EU-backed French Peace Initiative Constitutes a Vote of No-confidence in Netanyahu

Indeed, it's hard to understand how advancing the settlement enterprise in isolated areas of the West Bank accords with advancing a two-state solution.

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Netanyahu attends the weekly cabinet meeting in Jerusalem June 13, 2016.
Netanyahu attends the weekly cabinet meeting in Jerusalem June 13, 2016.Credit: Ronen Zvulin, Reuters

Israel’s government is expected to rack up a rare achievement today: It has succeeded in uniting all 28 members of the European Union behind a joint diplomatic declaration. The EU foreign ministers’ summit that will convene in Brussels is expected to back the French peace initiative, which includes convening an international conference attended by both Israel and the Palestinians by the end of the year.

Israel’s opposition to this initiative, which has the support of both the United States and Russia, and its efforts to sabotage the French move merely underscore its isolation. This failure comes on top of its failed attempt to thwart an EU decision on labeling products of the settlements, as well as EU members’ support for a UN Human Rights Council resolution on preparing a “blacklist” of companies operating in the settlements.

In response to a statement published in late 2011 that denounced Israel’s settlement policy and attacks by settlers on Palestinians, the Foreign Ministry, then headed by Avigdor Lieberman, declared that Britain, France, Germany and Portugal had “made themselves irrelevant.” Now, the French/European initiative has been launched, bypassing Israel, and made Israel irrelevant to this diplomatic process. This initiative constitutes a vote of no-confidence in Prime Minister Benjamin Netanyahu’s assertions of his desire to advance direct negotiations with the Palestinians on a two-state solution and his yearning for a regional agreement in the spirit of the Arab Peace Initiative.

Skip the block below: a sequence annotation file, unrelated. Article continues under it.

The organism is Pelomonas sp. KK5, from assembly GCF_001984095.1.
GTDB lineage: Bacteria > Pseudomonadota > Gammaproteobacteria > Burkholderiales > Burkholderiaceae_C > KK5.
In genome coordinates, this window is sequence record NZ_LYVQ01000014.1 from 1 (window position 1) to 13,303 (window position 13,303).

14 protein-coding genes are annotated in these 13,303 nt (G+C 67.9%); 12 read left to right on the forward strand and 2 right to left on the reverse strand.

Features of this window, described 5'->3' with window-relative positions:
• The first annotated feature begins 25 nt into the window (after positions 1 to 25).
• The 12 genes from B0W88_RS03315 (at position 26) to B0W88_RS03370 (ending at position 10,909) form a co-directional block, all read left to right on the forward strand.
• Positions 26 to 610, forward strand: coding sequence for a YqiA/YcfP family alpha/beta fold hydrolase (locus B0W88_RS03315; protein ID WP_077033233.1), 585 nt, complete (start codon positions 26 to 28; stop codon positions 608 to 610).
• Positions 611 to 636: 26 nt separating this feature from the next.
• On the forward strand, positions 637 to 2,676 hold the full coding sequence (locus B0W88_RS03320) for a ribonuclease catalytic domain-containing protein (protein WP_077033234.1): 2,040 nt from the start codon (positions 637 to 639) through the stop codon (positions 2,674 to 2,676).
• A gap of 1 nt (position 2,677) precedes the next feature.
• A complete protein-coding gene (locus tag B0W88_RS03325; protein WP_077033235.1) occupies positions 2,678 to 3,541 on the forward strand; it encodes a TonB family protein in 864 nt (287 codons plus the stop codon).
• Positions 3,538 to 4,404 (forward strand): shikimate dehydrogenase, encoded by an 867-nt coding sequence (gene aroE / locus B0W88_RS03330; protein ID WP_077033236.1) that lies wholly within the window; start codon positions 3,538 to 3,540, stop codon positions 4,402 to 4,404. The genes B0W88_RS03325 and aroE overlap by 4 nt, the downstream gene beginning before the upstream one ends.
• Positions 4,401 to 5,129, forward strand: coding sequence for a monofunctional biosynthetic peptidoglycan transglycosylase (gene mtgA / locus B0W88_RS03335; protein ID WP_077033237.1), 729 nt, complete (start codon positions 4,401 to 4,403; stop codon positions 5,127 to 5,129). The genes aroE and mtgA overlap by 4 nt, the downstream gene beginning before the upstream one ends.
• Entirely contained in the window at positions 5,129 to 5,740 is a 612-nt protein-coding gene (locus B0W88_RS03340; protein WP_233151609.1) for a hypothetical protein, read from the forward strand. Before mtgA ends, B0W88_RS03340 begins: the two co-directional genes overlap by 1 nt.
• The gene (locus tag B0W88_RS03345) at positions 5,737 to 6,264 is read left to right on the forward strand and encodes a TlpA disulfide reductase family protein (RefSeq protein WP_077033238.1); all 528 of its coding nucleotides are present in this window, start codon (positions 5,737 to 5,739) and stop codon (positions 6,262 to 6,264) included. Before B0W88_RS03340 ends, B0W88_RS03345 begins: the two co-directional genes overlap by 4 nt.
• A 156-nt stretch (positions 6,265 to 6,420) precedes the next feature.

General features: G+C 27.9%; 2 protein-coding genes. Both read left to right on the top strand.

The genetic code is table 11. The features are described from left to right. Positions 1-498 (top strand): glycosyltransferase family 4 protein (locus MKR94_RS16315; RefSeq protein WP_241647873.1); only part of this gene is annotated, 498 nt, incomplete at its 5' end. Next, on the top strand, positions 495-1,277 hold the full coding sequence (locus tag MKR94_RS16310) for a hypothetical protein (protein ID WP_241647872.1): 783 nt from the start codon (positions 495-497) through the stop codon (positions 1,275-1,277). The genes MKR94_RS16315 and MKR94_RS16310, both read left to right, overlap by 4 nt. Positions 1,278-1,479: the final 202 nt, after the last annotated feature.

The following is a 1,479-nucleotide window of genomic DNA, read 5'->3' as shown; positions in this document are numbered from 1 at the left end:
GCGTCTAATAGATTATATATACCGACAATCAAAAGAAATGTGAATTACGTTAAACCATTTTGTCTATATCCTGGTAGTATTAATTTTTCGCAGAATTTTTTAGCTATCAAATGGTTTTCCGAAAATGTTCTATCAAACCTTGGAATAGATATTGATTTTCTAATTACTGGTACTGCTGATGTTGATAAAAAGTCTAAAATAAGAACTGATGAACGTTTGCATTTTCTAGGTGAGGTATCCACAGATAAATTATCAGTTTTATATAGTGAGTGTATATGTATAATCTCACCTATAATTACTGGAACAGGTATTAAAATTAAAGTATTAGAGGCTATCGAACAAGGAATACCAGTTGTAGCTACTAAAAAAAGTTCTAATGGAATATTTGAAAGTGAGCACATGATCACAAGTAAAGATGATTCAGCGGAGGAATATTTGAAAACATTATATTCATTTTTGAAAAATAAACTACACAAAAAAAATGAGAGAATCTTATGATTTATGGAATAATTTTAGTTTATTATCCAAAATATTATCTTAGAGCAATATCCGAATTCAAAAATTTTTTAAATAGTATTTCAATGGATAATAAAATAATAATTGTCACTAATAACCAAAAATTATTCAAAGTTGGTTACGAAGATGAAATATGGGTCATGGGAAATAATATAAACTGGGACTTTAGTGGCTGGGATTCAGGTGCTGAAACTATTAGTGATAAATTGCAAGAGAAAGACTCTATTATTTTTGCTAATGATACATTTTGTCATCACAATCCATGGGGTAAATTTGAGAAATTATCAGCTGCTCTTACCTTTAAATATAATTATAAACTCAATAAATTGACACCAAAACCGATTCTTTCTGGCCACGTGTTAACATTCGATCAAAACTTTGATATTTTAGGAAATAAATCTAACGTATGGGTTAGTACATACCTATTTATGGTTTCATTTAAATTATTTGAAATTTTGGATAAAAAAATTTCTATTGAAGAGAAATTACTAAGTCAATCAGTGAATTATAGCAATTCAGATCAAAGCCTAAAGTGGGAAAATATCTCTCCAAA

A senior government official, speaking about Israel’s effort to torpedo the French initiative, said that “many countries simply don’t understand our position” (as reported by Barak Ravid in Monday's Haaretz). Indeed, it’s hard to understand how advancing the settlement enterprise in isolated areas of the West Bank accords with advancing a two-state solution.

The cabinet’s decision on Monday to give another 82 million shekels ($21 million) of taxpayer money to the settlements is fresh evidence of the fact that Netanyahu’s statements about peace are nothing more than lip service the prime minister is paying to the international community. It’s true, as the cabinet’s decision stated, that “Jewish communities in Judea and Samaria experience a unique security situation on a daily basis because of their geographic location and the fabric of life in the area.” There could be no clearer statement of the fact that the settlements constitute an economic and security burden. This is another reason to seek a diplomatic agreement that would enable settlers living in the heart of a Palestinian population that has spent almost 50 years under occupation to finally be returned to Israel.

Indeed, as the cabinet decision stated, the worsening security situation has an impact on many aspects of life, including psychological and social aspects. Therefore, we must welcome any initiative aimed at halting this deterioration and enabling residents of the settlements to develop new lives inside their country’s sovereign borders.

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